"There exists in human nature a strong propensity to depreciate the advantages, and to magnify
the evils, of the present times."
-- Edward Gibbon
"Our youth now loves luxuries. They have bad manners, contempt for authority.
They show disrespect for elders and they
love to chatter instead of exercise.
Children are now tyrants, not the servants, of their households. They
no longer rise when elders enter the room. They contradict their parents,
chatter before company, gobble up their food, and tyrannize
"Before impugning an opponent's motives, even when they legitimately may be impugned, answer his arguments."
-- Sidney Hook
"Idealism, alas, does not protect one from ignorance, dogmatism, and foolishness."
-- Sidney Hook
"Let me never fall into the vulgar mistake of dreaming that I am persecuted whenever I am contradicted."
-- Ralph Waldo Emerson
"We take, and must continue to take, morally hazardous actions to preserve our civilization.
We must exercise our power. But we ought neither to believe that a nation is capable of perfect
disinterestedness in its exercise, nor become complacent about particular degrees of interest
and passion which corrupt the justice by which the exercise of power is legitimized."
-- Reinhold Niebuhr
"Faced with the choice of all the land without a Jewish state or a Jewish state without all the
land, we chose a Jewish state without all the land."
-- David Ben-Gurion
"...the proscribing any citizen as unworthy the public confidence by laying upon him
an incapacity of being called to offices of trust and emolument, unless he profess or renounce this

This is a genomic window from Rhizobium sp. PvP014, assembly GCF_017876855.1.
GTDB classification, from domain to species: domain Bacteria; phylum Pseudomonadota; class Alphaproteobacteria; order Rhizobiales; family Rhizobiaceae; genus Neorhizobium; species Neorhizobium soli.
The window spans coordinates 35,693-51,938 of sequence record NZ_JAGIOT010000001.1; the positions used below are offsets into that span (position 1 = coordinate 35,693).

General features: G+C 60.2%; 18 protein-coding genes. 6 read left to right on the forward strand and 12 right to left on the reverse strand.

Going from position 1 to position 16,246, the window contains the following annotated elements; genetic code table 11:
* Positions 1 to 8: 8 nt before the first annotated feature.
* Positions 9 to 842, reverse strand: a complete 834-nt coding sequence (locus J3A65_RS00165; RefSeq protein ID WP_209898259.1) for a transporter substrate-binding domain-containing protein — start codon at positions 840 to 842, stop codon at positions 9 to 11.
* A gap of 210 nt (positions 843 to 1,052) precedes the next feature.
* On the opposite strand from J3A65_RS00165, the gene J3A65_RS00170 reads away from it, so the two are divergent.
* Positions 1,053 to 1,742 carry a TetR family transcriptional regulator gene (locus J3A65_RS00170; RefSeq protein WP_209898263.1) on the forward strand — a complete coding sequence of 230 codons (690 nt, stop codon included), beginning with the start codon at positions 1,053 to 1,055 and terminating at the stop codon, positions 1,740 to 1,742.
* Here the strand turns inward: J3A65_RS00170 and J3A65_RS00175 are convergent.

or that religious opinion, is depriving him injuriously of those privileges and advantages
to which, in common with his fellow citizens, he has a natural right; that it tends also
to corrupt the principles of that very religion it is meant to encourage, by bribing,
with a monopoly of worldly honours and emoluments, those who will externally profess
and conform to it;[...] that the opinions of men are not the object of civil government, nor under its jurisdiction; that to suffer the civil magistrate to intrude his powers into the field of opinion
and to restrain the profession or propagation of principles on supposition of their ill tendency is a dangerous fallacy, which at once destroys all religious liberty....
-- Virginia Statute for Religious Freedom, Thomas Jefferson
"We don't live just by ideas. Ideas are part of the mixture of customs and practices,
intuitions and instincts that make human life a conscious activity susceptible to
improvement or debasement. A radical idea may be healthy as a provocation;
a temperate idea may be stultifying. It depends on the circumstances. One of the most
tiresome arguments against ideas is that their 'tendency' is to some dire condition --
to totalitarianism, or to moral relativism, or to a war of all against all."
-- Louis Menand
"The darkest places in hell are reserved for those who maintain their neutrality in times of moral crisis."
-- Dante Alighieri
"He too serves a certain purpose who only stands and cheers."
-- Henry B. Adams
"The law, in its majestic equality, forbids the rich as well as the